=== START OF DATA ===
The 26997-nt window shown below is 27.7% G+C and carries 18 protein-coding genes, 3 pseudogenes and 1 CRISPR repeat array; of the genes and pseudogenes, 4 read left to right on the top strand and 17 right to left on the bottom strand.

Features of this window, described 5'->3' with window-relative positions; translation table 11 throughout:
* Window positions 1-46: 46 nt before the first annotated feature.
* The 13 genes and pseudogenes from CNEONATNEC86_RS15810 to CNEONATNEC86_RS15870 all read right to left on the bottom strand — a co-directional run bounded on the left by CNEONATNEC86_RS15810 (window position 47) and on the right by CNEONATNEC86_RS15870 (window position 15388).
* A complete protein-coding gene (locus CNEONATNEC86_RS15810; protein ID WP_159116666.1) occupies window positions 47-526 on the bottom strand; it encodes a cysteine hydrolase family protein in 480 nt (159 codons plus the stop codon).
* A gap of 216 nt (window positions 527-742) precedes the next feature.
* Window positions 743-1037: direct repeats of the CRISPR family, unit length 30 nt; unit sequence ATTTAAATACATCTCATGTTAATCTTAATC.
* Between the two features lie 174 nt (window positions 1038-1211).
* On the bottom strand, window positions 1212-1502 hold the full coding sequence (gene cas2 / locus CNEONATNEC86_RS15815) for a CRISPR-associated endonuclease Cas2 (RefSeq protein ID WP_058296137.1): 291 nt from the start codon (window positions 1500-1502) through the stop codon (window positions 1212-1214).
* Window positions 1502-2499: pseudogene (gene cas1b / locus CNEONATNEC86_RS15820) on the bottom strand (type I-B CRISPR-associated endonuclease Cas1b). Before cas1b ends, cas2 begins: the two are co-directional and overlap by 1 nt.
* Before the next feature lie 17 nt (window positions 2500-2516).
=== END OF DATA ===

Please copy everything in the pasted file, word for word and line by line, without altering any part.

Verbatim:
The 26997-nt window shown below is 27.7% G+C and carries 18 protein-coding genes, 3 pseudogenes and 1 CRISPR repeat array; of the genes and pseudogenes, 4 read left to right on the top strand and 17 right to left on the bottom strand.

Features of this window, described 5'->3' with window-relative positions; translation table 11 throughout:
* Window positions 1-46: 46 nt before the first annotated feature.
* The 13 genes and pseudogenes from CNEONATNEC86_RS15810 to CNEONATNEC86_RS15870 all read right to left on the bottom strand — a co-directional run bounded on the left by CNEONATNEC86_RS15810 (window position 47) and on the right by CNEONATNEC86_RS15870 (window position 15388).
* A complete protein-coding gene (locus CNEONATNEC86_RS15810; protein ID WP_159116666.1) occupies window positions 47-526 on the bottom strand; it encodes a cysteine hydrolase family protein in 480 nt (159 codons plus the stop codon).
* A gap of 216 nt (window positions 527-742) precedes the next feature.
* Window positions 743-1037: direct repeats of the CRISPR family, unit length 30 nt; unit sequence ATTTAAATACATCTCATGTTAATCTTAATC.
* Between the two features lie 174 nt (window positions 1038-1211).
* On the bottom strand, window positions 1212-1502 hold the full coding sequence (gene cas2 / locus CNEONATNEC86_RS15815) for a CRISPR-associated endonuclease Cas2 (RefSeq protein ID WP_058296137.1): 291 nt from the start codon (window positions 1500-1502) through the stop codon (window positions 1212-1214).
* Window positions 1502-2499: pseudogene (gene cas1b / locus CNEONATNEC86_RS15820) on the bottom strand (type I-B CRISPR-associated endonuclease Cas1b). Before cas1b ends, cas2 begins: the two are co-directional and overlap by 1 nt.
* Before the next feature lie 17 nt (window positions 2500-2516).